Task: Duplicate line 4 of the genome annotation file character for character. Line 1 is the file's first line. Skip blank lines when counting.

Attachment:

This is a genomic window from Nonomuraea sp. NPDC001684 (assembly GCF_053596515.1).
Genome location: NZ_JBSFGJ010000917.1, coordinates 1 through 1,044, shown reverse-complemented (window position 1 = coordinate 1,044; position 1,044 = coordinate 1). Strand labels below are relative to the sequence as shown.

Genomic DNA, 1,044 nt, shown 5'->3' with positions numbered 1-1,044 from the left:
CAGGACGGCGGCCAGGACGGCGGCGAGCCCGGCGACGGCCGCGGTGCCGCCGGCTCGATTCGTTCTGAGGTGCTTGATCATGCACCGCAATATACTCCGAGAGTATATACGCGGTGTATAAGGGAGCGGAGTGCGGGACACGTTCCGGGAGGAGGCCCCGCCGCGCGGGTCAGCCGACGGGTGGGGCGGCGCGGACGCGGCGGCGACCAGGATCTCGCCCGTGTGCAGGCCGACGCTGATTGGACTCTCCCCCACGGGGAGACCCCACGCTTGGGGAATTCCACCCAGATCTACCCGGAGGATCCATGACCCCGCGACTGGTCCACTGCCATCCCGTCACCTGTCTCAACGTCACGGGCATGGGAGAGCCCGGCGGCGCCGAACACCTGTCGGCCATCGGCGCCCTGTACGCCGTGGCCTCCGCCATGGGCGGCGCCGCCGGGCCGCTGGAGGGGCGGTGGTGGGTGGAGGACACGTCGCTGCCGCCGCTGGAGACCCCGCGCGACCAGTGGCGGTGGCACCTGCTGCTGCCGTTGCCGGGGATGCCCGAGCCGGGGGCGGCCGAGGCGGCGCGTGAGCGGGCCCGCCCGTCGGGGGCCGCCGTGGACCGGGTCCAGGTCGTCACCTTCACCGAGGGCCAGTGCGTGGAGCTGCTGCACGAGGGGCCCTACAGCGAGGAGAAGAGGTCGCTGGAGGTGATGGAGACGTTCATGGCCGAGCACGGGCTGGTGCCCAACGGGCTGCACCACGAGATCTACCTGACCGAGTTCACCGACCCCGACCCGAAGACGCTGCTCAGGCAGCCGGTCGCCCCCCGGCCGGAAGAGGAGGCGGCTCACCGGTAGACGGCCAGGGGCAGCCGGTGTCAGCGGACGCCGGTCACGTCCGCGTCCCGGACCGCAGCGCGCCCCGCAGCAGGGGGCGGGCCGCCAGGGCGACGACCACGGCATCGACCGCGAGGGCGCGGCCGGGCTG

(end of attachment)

CAGGACGGCGGCCAGGACGGCGGCGAGCCCGGCGACGGCCGCGGTGCCGCCGGCTCGATTCGTTCTGAGGTGCTTGATCATGCACCGCAATATACTCCGAGAGTATATACGCGGTGTATAAGGGAGCGGAGTGCGGGACACGTTCCGGGAGGAGGCCCCGCCGCGCGGGTCAGCCGACGGGTGGGGCGGCGCGGACGCGGCGGCGACCAGGATCTCGCCCGTGTGCAGGCCGACGCTGATTGGACTCTCCCCCACGGGGAGACCCCACGCTTGGGGAATTCCACCCAGATCTACCCGGAGGATCCATGACCCCGCGACTGGTCCACTGCCATCCCGTCACCTGTCTCAACGTCACGGGCATGGGAGAGCCCGGCGGCGCCGAACACCTGTCGGCCATCGGCGCCCTGTACGCCGTGGCCTCCGCCATGGGCGGCGCCGCCGGGCCGCTGGAGGGGCGGTGGTGGGTGGAGGACACGTCGCTGCCGCCGCTGGAGACCCCGCGCGACCAGTGGCGGTGGCACCTGCTGCTGCCGTTGCCGGGGATGCCCGAGCCGGGGGCGGCCGAGGCGGCGCGTGAGCGGGCCCGCCCGTCGGGGGCCGCCGTGGACCGGGTCCAGGTCGTCACCTTCACCGAGGGCCAGTGCGTGGAGCTGCTGCACGAGGGGCCCTACAGCGAGGAGAAGAGGTCGCTGGAGGTGATGGAGACGTTCATGGCCGAGCACGGGCTGGTGCCCAACGGGCTGCACCACGAGATCTACCTGACCGAGTTCACCGACCCCGACCCGAAGACGCTGCTCAGGCAGCCGGTCGCCCCCCGGCCGGAAGAGGAGGCGGCTCACCGGTAGACGGCCAGGGGCAGCCGGTGTCAGCGGACGCCGGTCACGTCCGCGTCCCGGACCGCAGCGCGCCCCGCAGCAGGGGGCGGGCCGCCAGGGCGACGACCACGGCATCGACCGCGAGGGCGCGGCCGGGCTG